Do you experience a ringing or buzzing in your ears? This condition is known as tinnitus. Tinnitus is a symptom of many different conditions and can be exacerbated by other triggers. Some people seem to experience worsening symptoms when consuming certain foods or beverages.
A Closer Look at Tinnitus
Tinnitus affects millions of Americans every year. The ringing or other noise is usually heard in one ear but sometimes in both. The vast majority of tinnitus cases are subjective, meaning the person with the condition is the only one who can hear the noise.
While some people only have brief symptoms that resolve on their own, others experience chronic symptoms. For some, tinnitus can disrupt their daily lives and impact their well-being.
In instances where symptoms are severe, it’s important to find ways to manage and reduce tinnitus. This process can include finding out what factors worsen your symptoms.
What’s The Connection Between Food and Tinnitus?
While there is no definitive proof that your diet can either cause or exacerbate tinnitus, some research and anecdotal evidence have found a link for some people.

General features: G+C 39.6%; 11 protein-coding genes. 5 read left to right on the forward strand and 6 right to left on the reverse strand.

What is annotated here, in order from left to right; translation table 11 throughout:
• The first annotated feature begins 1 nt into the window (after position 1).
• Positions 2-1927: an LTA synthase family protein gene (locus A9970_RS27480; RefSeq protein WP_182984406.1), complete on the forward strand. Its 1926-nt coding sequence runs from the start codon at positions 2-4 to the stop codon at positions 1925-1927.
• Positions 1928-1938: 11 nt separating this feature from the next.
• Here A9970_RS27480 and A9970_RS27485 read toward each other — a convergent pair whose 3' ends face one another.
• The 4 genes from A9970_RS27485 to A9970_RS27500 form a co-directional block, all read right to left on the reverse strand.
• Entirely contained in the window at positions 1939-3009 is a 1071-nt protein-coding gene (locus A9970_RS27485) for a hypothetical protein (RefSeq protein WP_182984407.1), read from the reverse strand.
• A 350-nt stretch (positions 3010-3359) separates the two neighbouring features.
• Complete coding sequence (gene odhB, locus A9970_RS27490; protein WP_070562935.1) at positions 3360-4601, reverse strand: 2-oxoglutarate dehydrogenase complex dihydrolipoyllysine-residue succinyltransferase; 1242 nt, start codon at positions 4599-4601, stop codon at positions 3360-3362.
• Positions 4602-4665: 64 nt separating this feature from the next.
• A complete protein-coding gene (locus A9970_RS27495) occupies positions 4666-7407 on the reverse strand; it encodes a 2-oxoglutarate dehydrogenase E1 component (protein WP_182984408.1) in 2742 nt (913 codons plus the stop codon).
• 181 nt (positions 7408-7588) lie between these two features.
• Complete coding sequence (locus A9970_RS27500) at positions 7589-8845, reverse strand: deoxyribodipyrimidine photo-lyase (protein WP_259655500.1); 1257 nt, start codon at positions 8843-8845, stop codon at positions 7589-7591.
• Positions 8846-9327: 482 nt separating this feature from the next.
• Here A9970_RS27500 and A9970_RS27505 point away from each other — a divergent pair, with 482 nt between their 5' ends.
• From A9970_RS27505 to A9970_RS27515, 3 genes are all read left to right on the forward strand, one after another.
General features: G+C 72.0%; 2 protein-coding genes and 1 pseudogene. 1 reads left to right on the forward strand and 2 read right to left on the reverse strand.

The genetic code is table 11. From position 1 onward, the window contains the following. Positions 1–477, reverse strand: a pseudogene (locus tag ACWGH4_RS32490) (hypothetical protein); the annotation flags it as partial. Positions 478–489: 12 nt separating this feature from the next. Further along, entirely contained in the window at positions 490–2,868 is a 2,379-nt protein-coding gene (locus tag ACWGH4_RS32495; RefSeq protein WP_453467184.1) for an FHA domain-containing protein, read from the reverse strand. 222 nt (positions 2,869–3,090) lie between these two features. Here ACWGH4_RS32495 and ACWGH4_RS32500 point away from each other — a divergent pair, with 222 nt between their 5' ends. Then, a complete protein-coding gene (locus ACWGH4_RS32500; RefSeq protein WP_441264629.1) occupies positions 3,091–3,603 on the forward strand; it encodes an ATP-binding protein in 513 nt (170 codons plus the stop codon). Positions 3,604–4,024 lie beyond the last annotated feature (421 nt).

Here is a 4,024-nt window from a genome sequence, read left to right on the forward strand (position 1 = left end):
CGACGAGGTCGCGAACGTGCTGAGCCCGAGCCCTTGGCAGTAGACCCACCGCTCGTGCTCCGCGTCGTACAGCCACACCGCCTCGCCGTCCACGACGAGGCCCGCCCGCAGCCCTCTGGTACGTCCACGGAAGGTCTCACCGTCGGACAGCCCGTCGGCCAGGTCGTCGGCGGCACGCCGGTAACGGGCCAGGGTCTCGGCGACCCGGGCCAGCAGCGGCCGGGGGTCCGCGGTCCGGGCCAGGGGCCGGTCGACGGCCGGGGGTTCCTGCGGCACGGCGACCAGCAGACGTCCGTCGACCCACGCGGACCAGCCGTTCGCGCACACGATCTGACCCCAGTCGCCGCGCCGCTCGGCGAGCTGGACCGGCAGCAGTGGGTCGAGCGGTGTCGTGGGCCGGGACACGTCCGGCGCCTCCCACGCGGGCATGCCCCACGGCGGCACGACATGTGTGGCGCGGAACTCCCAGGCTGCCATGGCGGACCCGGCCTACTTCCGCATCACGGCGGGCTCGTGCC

A study published in 2020 examined the role that diet plays in both tinnitus and hearing loss by having over 34,000 adults from the United Kingdom fill out questionaries describing their diets and symptoms.
The results showed that “higher intakes of calcium, iron and fat were associated with increased odds of tinnitus while higher intakes of vitamin B12 and [protein] were associated with reduced odds of tinnitus.”
Additionally, some people have reported that drinking too much coffee or alcohol or not drinking enough water can worsen their tinnitus.
What About Ménière’s Disease?
Ménière’s disease is a disorder of the inner ear that causes episodes of vertigo, in addition to other symptoms like hearing loss, fullness in the ear and tinnitus. Reducing salt intake can help people with Ménière’s disease manage their symptoms, so if that’s what is causing your diet, your doctor may recommend making that change.
There’s no evidence to suggest that you should completely overhaul your diet if you have tinnitus. However, keeping a food diary to track what you eat and see if consuming certain foods or beverages correlates to an increase (or decrease) in your symptoms can be helpful. If you see a pattern, consider avoiding that food the next few weeks when out to dinner or shopping at Boone County Farmers Market.
It’s also important to see a hearing specialist to help manage your tinnitus. Several options, including hearing aids, tinnitus retraining therapy and acoustic therapy, may all help to reduce your symptoms.
To learn more or to schedule an appointment, call Certified Hearing Aid & Audiology Associates.